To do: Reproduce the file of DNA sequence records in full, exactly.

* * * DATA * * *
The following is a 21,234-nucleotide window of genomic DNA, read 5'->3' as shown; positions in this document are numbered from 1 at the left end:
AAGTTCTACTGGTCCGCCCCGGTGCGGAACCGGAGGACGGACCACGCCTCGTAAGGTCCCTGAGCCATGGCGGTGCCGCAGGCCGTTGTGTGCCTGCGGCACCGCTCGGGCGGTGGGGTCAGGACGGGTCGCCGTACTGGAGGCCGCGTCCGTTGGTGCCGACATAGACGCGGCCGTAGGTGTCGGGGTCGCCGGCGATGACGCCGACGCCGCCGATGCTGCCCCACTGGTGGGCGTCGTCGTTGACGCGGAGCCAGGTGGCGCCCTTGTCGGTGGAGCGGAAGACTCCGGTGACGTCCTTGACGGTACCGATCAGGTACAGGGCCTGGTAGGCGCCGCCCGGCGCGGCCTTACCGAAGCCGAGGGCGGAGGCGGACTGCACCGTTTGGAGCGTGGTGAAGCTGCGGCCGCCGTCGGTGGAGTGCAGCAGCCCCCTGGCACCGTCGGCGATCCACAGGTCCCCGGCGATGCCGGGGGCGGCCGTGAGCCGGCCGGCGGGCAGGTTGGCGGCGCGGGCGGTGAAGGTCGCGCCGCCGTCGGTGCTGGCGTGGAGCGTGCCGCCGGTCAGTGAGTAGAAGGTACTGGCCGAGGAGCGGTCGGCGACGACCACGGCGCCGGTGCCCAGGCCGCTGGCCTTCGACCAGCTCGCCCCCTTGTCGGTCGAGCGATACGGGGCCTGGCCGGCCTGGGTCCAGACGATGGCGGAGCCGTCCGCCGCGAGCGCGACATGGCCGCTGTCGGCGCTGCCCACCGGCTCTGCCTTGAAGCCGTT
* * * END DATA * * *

The following is a 21,234-nucleotide window of genomic DNA, read 5'->3' as shown; positions in this document are numbered from 1 at the left end:
AAGTTCTACTGGTCCGCCCCGGTGCGGAACCGGAGGACGGACCACGCCTCGTAAGGTCCCTGAGCCATGGCGGTGCCGCAGGCCGTTGTGTGCCTGCGGCACCGCTCGGGCGGTGGGGTCAGGACGGGTCGCCGTACTGGAGGCCGCGTCCGTTGGTGCCGACATAGACGCGGCCGTAGGTGTCGGGGTCGCCGGCGATGACGCCGACGCCGCCGATGCTGCCCCACTGGTGGGCGTCGTCGTTGACGCGGAGCCAGGTGGCGCCCTTGTCGGTGGAGCGGAAGACTCCGGTGACGTCCTTGACGGTACCGATCAGGTACAGGGCCTGGTAGGCGCCGCCCGGCGCGGCCTTACCGAAGCCGAGGGCGGAGGCGGACTGCACCGTTTGGAGCGTGGTGAAGCTGCGGCCGCCGTCGGTGGAGTGCAGCAGCCCCCTGGCACCGTCGGCGATCCACAGGTCCCCGGCGATGCCGGGGGCGGCCGTGAGCCGGCCGGCGGGCAGGTTGGCGGCGCGGGCGGTGAAGGTCGCGCCGCCGTCGGTGCTGGCGTGGAGCGTGCCGCCGGTCAGTGAGTAGAAGGTACTGGCCGAGGAGCGGTCGGCGACGACCACGGCGCCGGTGCCCAGGCCGCTGGCCTTCGACCAGCTCGCCCCCTTGTCGGTCGAGCGATACGGGGCCTGGCCGGCCTGGGTCCAGACGATGGCGGAGCCGTCCGCCGCGAGCGCGACATGGCCGCTGTCGGCGCTGCCCACCGGCTCTGCCTTGAAGCCGTT